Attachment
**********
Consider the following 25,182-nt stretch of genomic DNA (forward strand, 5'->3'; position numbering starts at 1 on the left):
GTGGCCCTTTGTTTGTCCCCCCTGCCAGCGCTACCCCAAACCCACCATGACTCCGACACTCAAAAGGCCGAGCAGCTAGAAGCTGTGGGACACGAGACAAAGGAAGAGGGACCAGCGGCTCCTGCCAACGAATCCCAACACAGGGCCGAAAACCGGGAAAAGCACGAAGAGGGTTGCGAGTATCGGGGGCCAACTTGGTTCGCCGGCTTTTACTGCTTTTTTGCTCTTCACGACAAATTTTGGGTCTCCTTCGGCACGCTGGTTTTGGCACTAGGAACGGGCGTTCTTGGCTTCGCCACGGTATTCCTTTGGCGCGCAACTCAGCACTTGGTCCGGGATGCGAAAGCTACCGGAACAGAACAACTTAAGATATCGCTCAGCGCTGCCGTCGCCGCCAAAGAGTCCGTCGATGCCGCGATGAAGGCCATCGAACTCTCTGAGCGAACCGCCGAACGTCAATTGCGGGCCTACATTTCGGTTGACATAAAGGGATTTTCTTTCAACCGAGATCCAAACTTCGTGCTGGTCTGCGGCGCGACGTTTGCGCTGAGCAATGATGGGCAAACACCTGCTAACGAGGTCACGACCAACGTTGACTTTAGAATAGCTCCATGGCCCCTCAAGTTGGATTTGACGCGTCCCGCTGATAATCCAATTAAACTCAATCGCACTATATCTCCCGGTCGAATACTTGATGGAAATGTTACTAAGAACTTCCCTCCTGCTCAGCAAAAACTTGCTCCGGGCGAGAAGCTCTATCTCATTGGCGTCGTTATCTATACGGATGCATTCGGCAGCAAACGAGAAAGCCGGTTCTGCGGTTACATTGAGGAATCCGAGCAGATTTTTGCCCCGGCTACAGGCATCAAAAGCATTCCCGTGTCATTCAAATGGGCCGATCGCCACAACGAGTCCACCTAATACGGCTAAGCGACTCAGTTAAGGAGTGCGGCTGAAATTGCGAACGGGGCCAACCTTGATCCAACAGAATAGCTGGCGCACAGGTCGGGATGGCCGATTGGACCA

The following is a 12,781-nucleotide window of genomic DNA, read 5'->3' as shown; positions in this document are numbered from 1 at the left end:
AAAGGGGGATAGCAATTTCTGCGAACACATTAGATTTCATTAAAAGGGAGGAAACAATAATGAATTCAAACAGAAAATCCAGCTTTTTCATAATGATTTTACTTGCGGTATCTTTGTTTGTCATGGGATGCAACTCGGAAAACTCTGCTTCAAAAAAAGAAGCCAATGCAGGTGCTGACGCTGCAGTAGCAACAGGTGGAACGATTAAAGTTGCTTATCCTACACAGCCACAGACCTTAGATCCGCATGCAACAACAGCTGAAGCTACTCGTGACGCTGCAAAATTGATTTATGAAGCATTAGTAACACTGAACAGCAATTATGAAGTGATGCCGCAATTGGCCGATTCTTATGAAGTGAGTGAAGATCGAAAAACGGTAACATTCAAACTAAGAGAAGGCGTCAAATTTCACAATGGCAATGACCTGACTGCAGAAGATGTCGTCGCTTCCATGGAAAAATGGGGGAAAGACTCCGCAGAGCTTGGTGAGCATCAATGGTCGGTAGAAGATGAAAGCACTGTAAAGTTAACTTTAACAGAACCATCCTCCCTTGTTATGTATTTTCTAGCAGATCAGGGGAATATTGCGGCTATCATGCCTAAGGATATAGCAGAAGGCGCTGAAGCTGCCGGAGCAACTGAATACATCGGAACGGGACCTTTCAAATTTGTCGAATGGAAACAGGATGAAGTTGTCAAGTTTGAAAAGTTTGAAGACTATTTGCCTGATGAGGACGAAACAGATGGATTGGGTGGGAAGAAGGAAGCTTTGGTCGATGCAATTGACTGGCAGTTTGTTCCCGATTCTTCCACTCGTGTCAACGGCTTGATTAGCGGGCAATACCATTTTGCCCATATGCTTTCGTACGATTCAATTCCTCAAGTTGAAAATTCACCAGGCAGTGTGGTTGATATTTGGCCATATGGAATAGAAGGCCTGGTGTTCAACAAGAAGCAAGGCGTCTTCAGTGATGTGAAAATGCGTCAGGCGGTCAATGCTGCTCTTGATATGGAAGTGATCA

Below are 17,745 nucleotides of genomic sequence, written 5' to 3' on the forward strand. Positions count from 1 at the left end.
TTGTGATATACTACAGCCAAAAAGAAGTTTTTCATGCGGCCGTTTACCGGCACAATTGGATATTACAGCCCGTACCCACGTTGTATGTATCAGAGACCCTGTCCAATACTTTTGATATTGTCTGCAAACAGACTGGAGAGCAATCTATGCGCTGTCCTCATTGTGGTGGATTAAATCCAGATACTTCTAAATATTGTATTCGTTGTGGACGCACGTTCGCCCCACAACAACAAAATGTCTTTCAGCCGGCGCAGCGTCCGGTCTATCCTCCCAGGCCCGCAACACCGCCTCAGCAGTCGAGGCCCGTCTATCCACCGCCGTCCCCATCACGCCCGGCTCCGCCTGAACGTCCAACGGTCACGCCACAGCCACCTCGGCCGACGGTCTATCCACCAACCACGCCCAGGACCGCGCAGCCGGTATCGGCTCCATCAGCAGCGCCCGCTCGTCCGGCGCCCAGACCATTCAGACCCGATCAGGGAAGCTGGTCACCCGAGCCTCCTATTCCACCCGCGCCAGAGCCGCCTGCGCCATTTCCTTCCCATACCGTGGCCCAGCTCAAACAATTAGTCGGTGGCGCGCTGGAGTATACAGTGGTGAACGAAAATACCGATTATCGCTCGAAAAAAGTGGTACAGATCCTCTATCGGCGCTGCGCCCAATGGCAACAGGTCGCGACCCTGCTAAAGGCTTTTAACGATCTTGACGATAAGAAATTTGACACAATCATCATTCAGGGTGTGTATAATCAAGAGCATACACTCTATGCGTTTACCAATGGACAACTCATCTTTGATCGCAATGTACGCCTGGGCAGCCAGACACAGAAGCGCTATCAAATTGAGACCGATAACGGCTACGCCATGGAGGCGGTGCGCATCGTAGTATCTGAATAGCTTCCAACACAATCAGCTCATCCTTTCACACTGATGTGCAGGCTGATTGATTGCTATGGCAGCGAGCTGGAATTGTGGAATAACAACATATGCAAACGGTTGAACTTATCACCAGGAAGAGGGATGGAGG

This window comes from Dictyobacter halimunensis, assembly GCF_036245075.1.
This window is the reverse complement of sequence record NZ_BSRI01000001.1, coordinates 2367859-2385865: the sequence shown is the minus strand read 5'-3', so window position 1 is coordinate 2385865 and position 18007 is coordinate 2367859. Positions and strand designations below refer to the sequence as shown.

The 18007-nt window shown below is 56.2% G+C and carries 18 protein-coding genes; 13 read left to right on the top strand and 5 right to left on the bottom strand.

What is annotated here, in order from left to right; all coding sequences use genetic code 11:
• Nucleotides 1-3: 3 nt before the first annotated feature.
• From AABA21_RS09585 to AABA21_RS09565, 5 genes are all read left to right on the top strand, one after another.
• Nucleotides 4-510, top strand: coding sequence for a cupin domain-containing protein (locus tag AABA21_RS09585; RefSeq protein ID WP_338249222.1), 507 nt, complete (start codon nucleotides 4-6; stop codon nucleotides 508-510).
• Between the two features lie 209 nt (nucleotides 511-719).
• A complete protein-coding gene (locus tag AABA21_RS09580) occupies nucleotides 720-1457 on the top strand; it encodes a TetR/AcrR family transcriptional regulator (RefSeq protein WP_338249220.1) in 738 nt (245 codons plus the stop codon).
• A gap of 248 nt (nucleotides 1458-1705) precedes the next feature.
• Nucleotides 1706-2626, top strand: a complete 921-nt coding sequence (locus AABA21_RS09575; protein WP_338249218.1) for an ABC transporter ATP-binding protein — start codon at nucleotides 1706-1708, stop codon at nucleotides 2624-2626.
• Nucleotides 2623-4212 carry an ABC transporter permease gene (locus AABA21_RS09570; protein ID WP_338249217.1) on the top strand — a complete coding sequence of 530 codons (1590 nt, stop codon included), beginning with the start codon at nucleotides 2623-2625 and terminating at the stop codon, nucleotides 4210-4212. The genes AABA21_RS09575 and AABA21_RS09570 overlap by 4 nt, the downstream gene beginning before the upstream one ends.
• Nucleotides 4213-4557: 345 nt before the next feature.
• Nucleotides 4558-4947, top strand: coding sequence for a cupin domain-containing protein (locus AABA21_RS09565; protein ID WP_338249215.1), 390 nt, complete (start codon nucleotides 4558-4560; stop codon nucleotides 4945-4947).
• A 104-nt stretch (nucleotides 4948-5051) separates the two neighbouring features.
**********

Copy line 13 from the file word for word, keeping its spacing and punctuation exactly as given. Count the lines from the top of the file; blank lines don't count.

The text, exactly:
• Nucleotides 4-510, top strand: coding sequence for a cupin domain-containing protein (locus tag AABA21_RS09585; RefSeq protein ID WP_338249222.1), 507 nt, complete (start codon nucleotides 4-6; stop codon nucleotides 508-510).